After almost five decades in the automotive industry, prominent McHenry business leader Gary Lang is retiring.
Owner of Gary Lang Auto Group, Lang said in 2019 that he has run his dealership at the location off Route 31 for almost 30 years. Over that time, he has been a benefactor to the community and also drawn some controversy along the way.
“I’m 71 years old. It’s time,” he said Friday. “At some point, either you walk out or they carry you out.”
Lang got his start back in 1975 selling cars in the summer and bought into a Chevrolet dealership in downtown McHenry in 1983, he said in a 2019 interview. The auto group as it is known today has been at its current location since 1995.
Lang announced his retirement in a two-page ad placed in the Northwest Herald and on his website. He said he has good years in front of him still and hopes to focus on some hobbies that he hasn’t had time for.
“I don’t have any definite plans,” he said. “It’ll be interesting to get up in the morning and not have to worry about the store. ... It’s been a good run.”
Lang declined to comment on the sale of the dealership, saying he has signed a confidentiality agreement and cannot speak about it until everything is finalized. However, the dealership’s current employees will remain at the store even after new ownership comes in, he said.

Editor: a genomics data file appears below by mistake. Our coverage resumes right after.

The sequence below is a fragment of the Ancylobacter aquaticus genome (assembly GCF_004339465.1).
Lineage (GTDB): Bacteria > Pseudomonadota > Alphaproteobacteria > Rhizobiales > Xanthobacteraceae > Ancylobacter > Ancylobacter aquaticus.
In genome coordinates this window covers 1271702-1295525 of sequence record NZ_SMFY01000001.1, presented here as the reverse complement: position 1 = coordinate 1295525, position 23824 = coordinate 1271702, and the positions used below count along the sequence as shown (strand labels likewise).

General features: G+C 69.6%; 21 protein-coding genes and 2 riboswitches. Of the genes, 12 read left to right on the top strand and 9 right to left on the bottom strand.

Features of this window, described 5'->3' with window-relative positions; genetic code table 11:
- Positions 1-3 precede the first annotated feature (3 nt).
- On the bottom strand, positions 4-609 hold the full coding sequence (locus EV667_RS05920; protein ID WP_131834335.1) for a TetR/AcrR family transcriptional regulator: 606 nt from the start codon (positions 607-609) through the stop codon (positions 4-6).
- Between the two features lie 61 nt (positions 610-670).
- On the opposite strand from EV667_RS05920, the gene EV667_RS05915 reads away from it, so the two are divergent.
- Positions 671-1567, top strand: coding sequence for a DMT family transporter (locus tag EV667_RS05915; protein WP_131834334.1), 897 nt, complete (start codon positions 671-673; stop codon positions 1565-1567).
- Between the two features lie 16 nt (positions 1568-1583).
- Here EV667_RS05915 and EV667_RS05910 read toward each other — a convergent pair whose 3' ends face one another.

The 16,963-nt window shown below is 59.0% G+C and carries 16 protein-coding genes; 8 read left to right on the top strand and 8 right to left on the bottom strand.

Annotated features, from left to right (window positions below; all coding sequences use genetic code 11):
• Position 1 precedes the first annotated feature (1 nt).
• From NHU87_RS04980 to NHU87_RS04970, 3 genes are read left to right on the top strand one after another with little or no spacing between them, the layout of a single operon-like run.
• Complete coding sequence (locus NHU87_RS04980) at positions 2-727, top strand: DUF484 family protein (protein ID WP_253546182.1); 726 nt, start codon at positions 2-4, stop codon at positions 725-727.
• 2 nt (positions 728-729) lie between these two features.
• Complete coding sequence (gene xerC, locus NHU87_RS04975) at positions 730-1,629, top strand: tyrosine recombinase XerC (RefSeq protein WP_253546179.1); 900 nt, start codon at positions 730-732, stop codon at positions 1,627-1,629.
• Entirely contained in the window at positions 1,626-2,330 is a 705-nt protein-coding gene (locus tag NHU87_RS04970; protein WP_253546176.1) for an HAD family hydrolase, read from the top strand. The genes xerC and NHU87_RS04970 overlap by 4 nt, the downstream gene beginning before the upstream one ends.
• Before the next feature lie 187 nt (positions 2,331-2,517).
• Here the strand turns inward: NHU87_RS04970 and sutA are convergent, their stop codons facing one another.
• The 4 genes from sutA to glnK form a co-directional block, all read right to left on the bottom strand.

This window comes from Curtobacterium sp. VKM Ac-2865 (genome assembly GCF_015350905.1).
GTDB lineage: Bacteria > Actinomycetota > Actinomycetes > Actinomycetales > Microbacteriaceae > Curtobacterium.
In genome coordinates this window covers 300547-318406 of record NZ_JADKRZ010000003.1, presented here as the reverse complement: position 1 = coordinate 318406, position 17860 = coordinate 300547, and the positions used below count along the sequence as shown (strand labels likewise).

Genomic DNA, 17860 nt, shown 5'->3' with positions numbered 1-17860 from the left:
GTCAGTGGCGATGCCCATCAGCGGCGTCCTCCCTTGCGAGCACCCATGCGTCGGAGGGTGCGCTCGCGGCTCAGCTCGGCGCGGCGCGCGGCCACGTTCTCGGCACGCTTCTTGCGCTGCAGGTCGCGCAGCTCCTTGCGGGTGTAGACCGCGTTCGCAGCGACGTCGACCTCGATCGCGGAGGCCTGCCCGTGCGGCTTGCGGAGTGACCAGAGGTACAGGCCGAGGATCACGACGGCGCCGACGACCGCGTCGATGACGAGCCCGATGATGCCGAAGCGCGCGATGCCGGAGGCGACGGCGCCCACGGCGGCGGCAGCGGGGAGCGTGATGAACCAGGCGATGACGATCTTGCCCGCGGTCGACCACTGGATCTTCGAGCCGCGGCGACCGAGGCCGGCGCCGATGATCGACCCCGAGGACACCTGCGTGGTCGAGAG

A sales tax agreement between the city and dealership will carry over to any new owner when Lang formally retires, McHenry Director of Finance Carolyn Lynch said.
The agreement, which has been in place since 2010, calls for the dealership to be reimbursed more than $8 million over a 20-year period, Lynch said. The deal has $4.3 million remaining on it.
Mayor Wayne Jett could not be reached for comment.
Lang also has been a patron to the city of McHenry itself and has helped fund several projects, McHenry Area Chamber of Commerce President Molly Ostap said. He’s also played a massive role in the area’s local economy.
His dealership conducted about $170 million in sales, Lang said in 2019.
Although going beyond his money, he’s also active himself and has his employees participate as well, Ostap said.
“He’s extremely generous,” Ostap said. “It’s not just his money, but the time and support … in general is very strong.”
Lang said being a part of the community has meant “everything” to him. The loyalty of the community to his business has not gone unnoticed, he said, adding that you “remember who took you to the dance.”
“We’ve understood from the start that community involvement ... has been very important,” he said. “We give back because the community has given us so much.”
Still, even with his retirement, Lang will be around, Ostap said.
“He’s not going away,” she said. “He’s planning on being very active in the community.”
Lang said that although he’s leaving now, he didn’t rule out the possibility of getting back into the industry a few years down the road.